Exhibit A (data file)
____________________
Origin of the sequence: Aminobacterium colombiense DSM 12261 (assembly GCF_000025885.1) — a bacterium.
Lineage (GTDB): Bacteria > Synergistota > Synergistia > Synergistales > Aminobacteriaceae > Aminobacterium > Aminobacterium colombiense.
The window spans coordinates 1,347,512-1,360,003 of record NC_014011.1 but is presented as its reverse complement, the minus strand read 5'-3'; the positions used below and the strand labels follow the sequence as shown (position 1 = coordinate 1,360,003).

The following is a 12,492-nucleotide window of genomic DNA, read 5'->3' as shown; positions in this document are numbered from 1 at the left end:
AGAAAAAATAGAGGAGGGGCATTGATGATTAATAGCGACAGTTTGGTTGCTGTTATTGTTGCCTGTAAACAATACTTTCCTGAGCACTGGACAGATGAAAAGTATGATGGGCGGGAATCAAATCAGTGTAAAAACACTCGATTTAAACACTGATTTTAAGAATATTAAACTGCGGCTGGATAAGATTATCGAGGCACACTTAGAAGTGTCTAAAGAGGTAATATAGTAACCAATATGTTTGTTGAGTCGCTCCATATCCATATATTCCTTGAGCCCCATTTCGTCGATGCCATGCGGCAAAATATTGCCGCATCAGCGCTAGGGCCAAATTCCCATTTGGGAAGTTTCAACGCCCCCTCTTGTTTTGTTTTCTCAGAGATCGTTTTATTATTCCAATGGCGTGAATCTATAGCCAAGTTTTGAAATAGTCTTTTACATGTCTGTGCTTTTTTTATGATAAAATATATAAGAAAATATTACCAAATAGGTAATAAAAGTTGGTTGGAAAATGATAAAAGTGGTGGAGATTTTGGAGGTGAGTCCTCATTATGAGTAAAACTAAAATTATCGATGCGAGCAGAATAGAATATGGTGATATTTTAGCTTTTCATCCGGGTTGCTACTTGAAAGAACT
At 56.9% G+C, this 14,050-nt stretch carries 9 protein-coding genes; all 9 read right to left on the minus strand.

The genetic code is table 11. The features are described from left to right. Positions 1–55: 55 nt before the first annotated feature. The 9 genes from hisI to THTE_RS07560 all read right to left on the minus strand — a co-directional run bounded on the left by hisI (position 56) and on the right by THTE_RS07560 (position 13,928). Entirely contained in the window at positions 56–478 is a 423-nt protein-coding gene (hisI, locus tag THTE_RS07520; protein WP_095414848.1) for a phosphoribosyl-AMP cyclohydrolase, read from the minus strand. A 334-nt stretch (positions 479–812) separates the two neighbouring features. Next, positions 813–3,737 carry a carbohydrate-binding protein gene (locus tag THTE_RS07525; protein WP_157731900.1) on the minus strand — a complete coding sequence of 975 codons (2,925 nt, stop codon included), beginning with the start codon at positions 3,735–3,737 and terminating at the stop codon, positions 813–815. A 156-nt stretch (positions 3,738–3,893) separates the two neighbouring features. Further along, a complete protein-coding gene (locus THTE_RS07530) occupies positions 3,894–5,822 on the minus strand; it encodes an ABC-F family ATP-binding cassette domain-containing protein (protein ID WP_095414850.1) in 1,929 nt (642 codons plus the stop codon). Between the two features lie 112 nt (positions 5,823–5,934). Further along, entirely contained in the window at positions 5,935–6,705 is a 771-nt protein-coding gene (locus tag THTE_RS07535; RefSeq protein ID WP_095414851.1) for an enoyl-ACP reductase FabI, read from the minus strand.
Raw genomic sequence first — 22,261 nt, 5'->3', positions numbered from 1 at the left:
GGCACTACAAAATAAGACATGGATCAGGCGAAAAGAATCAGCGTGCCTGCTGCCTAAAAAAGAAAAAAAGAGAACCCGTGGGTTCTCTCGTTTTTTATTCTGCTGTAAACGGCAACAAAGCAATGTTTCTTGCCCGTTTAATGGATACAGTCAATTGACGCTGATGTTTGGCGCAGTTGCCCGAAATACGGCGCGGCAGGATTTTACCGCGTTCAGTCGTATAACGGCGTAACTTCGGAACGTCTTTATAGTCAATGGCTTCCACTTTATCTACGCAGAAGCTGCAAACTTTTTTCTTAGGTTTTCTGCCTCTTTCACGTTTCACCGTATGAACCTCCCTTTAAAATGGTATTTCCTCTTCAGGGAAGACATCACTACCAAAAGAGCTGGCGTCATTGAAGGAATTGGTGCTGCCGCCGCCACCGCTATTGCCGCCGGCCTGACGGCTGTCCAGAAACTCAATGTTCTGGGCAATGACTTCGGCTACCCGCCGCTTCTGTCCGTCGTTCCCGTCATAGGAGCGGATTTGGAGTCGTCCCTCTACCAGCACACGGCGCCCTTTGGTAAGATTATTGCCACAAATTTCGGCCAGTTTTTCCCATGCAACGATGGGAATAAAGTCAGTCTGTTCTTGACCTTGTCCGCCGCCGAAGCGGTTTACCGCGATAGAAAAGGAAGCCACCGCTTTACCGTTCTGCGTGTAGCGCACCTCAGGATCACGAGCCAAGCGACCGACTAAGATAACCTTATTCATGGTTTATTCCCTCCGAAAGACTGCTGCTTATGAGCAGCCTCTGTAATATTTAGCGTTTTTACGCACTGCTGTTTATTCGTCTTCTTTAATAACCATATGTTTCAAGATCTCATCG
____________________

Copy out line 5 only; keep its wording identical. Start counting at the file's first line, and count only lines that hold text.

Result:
AGAAAAAATAGAGGAGGGGCATTGATGATTAATAGCGACAGTTTGGTTGCTGTTATTGTTGCCTGTAAACAATACTTTCCTGAGCACTGGACAGATGAAAAGTATGATGGGCGGGAATCAAATCAGTGTAAAAACACTCGATTTAAACACTGATTTTAAGAATATTAAACTGCGGCTGGATAAGATTATCGAGGCACACTTAGAAGTGTCTAAAGAGGTAATATAGTAACCAATATGTTTGTTGAGTCGCTCCATATCCATATATTCCTTGAGCCCCATTTCGTCGATGCCATGCGGCAAAATATTGCCGCATCAGCGCTAGGGCCAAATTCCCATTTGGGAAGTTTCAACGCCCCCTCTTGTTTTGTTTTCTCAGAGATCGTTTTATTATTCCAATGGCGTGAATCTATAGCCAAGTTTTGAAATAGTCTTTTACATGTCTGTGCTTTTTTTATGATAAAATATATAAGAAAATATTACCAAATAGGTAATAAAAGTTGGTTGGAAAATGATAAAAGTGGTGGAGATTTTGGAGGTGAGTCCTCATTATGAGTAAAACTAAAATTATCGATGCGAGCAGAATAGAATATGGTGATATTTTAGCTTTTCATCCGGGTTGCTACTTGAAAGAACT